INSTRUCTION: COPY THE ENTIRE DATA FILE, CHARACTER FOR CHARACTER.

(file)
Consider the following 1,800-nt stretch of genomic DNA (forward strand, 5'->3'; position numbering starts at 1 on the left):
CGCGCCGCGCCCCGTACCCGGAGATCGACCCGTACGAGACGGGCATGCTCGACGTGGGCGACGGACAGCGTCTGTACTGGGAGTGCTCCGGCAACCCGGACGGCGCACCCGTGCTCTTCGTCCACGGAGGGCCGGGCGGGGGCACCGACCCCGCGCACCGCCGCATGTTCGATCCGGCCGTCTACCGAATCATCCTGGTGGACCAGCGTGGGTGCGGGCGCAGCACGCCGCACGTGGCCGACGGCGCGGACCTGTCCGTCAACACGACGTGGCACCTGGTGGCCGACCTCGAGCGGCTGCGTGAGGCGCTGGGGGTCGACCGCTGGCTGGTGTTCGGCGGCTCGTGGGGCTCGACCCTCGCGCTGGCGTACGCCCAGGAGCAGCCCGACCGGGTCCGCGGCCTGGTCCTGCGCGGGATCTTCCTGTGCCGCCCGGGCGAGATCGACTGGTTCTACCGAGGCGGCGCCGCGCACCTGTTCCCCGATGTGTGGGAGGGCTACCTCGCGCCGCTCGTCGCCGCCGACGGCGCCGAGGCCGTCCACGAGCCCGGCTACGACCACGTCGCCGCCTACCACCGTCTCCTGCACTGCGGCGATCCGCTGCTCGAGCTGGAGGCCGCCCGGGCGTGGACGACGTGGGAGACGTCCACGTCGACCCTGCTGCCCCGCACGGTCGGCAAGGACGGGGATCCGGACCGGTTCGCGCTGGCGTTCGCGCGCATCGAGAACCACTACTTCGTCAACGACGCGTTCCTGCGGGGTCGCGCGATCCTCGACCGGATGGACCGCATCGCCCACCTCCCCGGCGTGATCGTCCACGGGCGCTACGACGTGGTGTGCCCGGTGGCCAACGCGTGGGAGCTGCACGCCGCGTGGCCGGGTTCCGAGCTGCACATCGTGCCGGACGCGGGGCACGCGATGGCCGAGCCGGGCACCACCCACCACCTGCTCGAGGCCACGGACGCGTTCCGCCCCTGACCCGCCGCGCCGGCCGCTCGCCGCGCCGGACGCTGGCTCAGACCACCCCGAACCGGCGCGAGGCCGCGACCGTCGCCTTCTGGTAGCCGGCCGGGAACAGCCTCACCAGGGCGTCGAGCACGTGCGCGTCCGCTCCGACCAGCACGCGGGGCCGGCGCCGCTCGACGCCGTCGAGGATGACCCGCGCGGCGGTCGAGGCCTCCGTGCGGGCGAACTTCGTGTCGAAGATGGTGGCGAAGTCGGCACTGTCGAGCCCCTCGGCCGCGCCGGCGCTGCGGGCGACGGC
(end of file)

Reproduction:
Consider the following 1,800-nt stretch of genomic DNA (forward strand, 5'->3'; position numbering starts at 1 on the left):
CGCGCCGCGCCCCGTACCCGGAGATCGACCCGTACGAGACGGGCATGCTCGACGTGGGCGACGGACAGCGTCTGTACTGGGAGTGCTCCGGCAACCCGGACGGCGCACCCGTGCTCTTCGTCCACGGAGGGCCGGGCGGGGGCACCGACCCCGCGCACCGCCGCATGTTCGATCCGGCCGTCTACCGAATCATCCTGGTGGACCAGCGTGGGTGCGGGCGCAGCACGCCGCACGTGGCCGACGGCGCGGACCTGTCCGTCAACACGACGTGGCACCTGGTGGCCGACCTCGAGCGGCTGCGTGAGGCGCTGGGGGTCGACCGCTGGCTGGTGTTCGGCGGCTCGTGGGGCTCGACCCTCGCGCTGGCGTACGCCCAGGAGCAGCCCGACCGGGTCCGCGGCCTGGTCCTGCGCGGGATCTTCCTGTGCCGCCCGGGCGAGATCGACTGGTTCTACCGAGGCGGCGCCGCGCACCTGTTCCCCGATGTGTGGGAGGGCTACCTCGCGCCGCTCGTCGCCGCCGACGGCGCCGAGGCCGTCCACGAGCCCGGCTACGACCACGTCGCCGCCTACCACCGTCTCCTGCACTGCGGCGATCCGCTGCTCGAGCTGGAGGCCGCCCGGGCGTGGACGACGTGGGAGACGTCCACGTCGACCCTGCTGCCCCGCACGGTCGGCAAGGACGGGGATCCGGACCGGTTCGCGCTGGCGTTCGCGCGCATCGAGAACCACTACTTCGTCAACGACGCGTTCCTGCGGGGTCGCGCGATCCTCGACCGGATGGACCGCATCGCCCACCTCCCCGGCGTGATCGTCCACGGGCGCTACGACGTGGTGTGCCCGGTGGCCAACGCGTGGGAGCTGCACGCCGCGTGGCCGGGTTCCGAGCTGCACATCGTGCCGGACGCGGGGCACGCGATGGCCGAGCCGGGCACCACCCACCACCTGCTCGAGGCCACGGACGCGTTCCGCCCCTGACCCGCCGCGCCGGCCGCTCGCCGCGCCGGACGCTGGCTCAGACCACCCCGAACCGGCGCGAGGCCGCGACCGTCGCCTTCTGGTAGCCGGCCGGGAACAGCCTCACCAGGGCGTCGAGCACGTGCGCGTCCGCTCCGACCAGCACGCGGGGCCGGCGCCGCTCGACGCCGTCGAGGATGACCCGCGCGGCGGTCGAGGCCTCCGTGCGGGCGAACTTCGTGTCGAAGATGGTGGCGAAGTCGGCACTGTCGAGCCCCTCGGCCGCGCCGGCGCTGCGGGCGACGGC